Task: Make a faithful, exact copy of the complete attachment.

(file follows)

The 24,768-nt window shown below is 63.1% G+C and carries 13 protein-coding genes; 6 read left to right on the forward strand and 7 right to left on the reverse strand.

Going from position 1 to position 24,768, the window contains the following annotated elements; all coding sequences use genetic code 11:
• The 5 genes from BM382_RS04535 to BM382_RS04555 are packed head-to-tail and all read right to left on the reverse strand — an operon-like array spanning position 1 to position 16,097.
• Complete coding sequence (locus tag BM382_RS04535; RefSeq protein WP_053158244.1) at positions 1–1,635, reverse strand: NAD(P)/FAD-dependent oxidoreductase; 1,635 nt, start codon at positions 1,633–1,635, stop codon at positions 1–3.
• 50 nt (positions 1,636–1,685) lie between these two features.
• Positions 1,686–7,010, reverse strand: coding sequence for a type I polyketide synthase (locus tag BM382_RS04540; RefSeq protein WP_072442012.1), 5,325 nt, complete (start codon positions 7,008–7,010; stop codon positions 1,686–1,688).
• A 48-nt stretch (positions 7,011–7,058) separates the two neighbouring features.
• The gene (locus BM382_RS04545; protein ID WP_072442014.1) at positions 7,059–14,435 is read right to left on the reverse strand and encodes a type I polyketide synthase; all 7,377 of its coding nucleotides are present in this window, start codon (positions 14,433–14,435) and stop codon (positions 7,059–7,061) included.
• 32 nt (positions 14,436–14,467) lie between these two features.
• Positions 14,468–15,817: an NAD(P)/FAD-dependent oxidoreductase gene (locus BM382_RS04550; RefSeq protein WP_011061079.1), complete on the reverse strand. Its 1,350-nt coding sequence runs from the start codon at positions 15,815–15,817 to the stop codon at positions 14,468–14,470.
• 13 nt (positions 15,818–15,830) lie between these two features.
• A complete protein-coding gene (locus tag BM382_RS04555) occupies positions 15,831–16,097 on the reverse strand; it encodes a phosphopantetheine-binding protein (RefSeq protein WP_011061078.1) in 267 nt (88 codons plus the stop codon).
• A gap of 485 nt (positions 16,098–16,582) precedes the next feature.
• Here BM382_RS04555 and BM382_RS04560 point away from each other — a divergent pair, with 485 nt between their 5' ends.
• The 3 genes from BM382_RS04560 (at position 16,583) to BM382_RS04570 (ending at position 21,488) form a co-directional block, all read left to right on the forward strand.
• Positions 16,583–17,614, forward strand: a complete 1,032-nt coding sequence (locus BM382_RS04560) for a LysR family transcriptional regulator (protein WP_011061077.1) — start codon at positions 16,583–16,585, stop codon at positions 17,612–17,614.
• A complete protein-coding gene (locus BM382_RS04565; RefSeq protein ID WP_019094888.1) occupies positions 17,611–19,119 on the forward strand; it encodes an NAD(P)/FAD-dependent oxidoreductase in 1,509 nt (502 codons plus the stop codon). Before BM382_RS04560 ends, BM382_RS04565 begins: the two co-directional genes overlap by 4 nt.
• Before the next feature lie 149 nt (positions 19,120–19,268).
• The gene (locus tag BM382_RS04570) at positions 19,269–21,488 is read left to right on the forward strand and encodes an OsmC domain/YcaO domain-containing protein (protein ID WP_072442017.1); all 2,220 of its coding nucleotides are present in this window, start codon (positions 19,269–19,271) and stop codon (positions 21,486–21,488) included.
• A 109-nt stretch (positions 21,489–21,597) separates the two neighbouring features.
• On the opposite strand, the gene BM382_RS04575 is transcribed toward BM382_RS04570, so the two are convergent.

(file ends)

The 24,768-nt window shown below is 63.1% G+C and carries 13 protein-coding genes; 6 read left to right on the forward strand and 7 right to left on the reverse strand.

Going from position 1 to position 24,768, the window contains the following annotated elements; all coding sequences use genetic code 11:
• The 5 genes from BM382_RS04535 to BM382_RS04555 are packed head-to-tail and all read right to left on the reverse strand — an operon-like array spanning position 1 to position 16,097.
• Complete coding sequence (locus tag BM382_RS04535; RefSeq protein WP_053158244.1) at positions 1–1,635, reverse strand: NAD(P)/FAD-dependent oxidoreductase; 1,635 nt, start codon at positions 1,633–1,635, stop codon at positions 1–3.
• 50 nt (positions 1,636–1,685) lie between these two features.
• Positions 1,686–7,010, reverse strand: coding sequence for a type I polyketide synthase (locus tag BM382_RS04540; RefSeq protein WP_072442012.1), 5,325 nt, complete (start codon positions 7,008–7,010; stop codon positions 1,686–1,688).
• A 48-nt stretch (positions 7,011–7,058) separates the two neighbouring features.
• The gene (locus BM382_RS04545; protein ID WP_072442014.1) at positions 7,059–14,435 is read right to left on the reverse strand and encodes a type I polyketide synthase; all 7,377 of its coding nucleotides are present in this window, start codon (positions 14,433–14,435) and stop codon (positions 7,059–7,061) included.
• 32 nt (positions 14,436–14,467) lie between these two features.
• Positions 14,468–15,817: an NAD(P)/FAD-dependent oxidoreductase gene (locus BM382_RS04550; RefSeq protein WP_011061079.1), complete on the reverse strand. Its 1,350-nt coding sequence runs from the start codon at positions 15,815–15,817 to the stop codon at positions 14,468–14,470.
• 13 nt (positions 15,818–15,830) lie between these two features.
• A complete protein-coding gene (locus tag BM382_RS04555) occupies positions 15,831–16,097 on the reverse strand; it encodes a phosphopantetheine-binding protein (RefSeq protein WP_011061078.1) in 267 nt (88 codons plus the stop codon).
• A gap of 485 nt (positions 16,098–16,582) precedes the next feature.
• Here BM382_RS04555 and BM382_RS04560 point away from each other — a divergent pair, with 485 nt between their 5' ends.
• The 3 genes from BM382_RS04560 (at position 16,583) to BM382_RS04570 (ending at position 21,488) form a co-directional block, all read left to right on the forward strand.
• Positions 16,583–17,614, forward strand: a complete 1,032-nt coding sequence (locus BM382_RS04560) for a LysR family transcriptional regulator (protein WP_011061077.1) — start codon at positions 16,583–16,585, stop codon at positions 17,612–17,614.
• A complete protein-coding gene (locus BM382_RS04565; RefSeq protein ID WP_019094888.1) occupies positions 17,611–19,119 on the forward strand; it encodes an NAD(P)/FAD-dependent oxidoreductase in 1,509 nt (502 codons plus the stop codon). Before BM382_RS04560 ends, BM382_RS04565 begins: the two co-directional genes overlap by 4 nt.
• Before the next feature lie 149 nt (positions 19,120–19,268).
• The gene (locus tag BM382_RS04570) at positions 19,269–21,488 is read left to right on the forward strand and encodes an OsmC domain/YcaO domain-containing protein (protein ID WP_072442017.1); all 2,220 of its coding nucleotides are present in this window, start codon (positions 19,269–19,271) and stop codon (positions 21,486–21,488) included.
• A 109-nt stretch (positions 21,489–21,597) separates the two neighbouring features.
• On the opposite strand, the gene BM382_RS04575 is transcribed toward BM382_RS04570, so the two are convergent.